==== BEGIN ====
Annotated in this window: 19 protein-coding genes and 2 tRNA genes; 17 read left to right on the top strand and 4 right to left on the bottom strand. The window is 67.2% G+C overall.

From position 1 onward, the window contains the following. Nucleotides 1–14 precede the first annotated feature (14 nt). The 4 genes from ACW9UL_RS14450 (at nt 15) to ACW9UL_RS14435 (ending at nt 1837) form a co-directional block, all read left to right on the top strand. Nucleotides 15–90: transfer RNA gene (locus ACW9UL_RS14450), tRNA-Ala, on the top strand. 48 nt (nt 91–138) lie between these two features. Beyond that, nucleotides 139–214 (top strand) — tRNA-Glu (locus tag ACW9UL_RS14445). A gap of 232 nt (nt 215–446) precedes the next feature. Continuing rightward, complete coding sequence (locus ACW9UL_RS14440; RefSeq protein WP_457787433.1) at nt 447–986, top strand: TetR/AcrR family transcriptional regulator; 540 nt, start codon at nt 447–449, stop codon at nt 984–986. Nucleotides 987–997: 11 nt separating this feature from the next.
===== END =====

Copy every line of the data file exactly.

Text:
Annotated in this window: 19 protein-coding genes and 2 tRNA genes; 17 read left to right on the top strand and 4 right to left on the bottom strand. The window is 67.2% G+C overall.

From position 1 onward, the window contains the following. Nucleotides 1–14 precede the first annotated feature (14 nt). The 4 genes from ACW9UL_RS14450 (at nt 15) to ACW9UL_RS14435 (ending at nt 1837) form a co-directional block, all read left to right on the top strand. Nucleotides 15–90: transfer RNA gene (locus ACW9UL_RS14450), tRNA-Ala, on the top strand. 48 nt (nt 91–138) lie between these two features. Beyond that, nucleotides 139–214 (top strand) — tRNA-Glu (locus tag ACW9UL_RS14445). A gap of 232 nt (nt 215–446) precedes the next feature. Continuing rightward, complete coding sequence (locus ACW9UL_RS14440; RefSeq protein WP_457787433.1) at nt 447–986, top strand: TetR/AcrR family transcriptional regulator; 540 nt, start codon at nt 447–449, stop codon at nt 984–986. Nucleotides 987–997: 11 nt separating this feature from the next.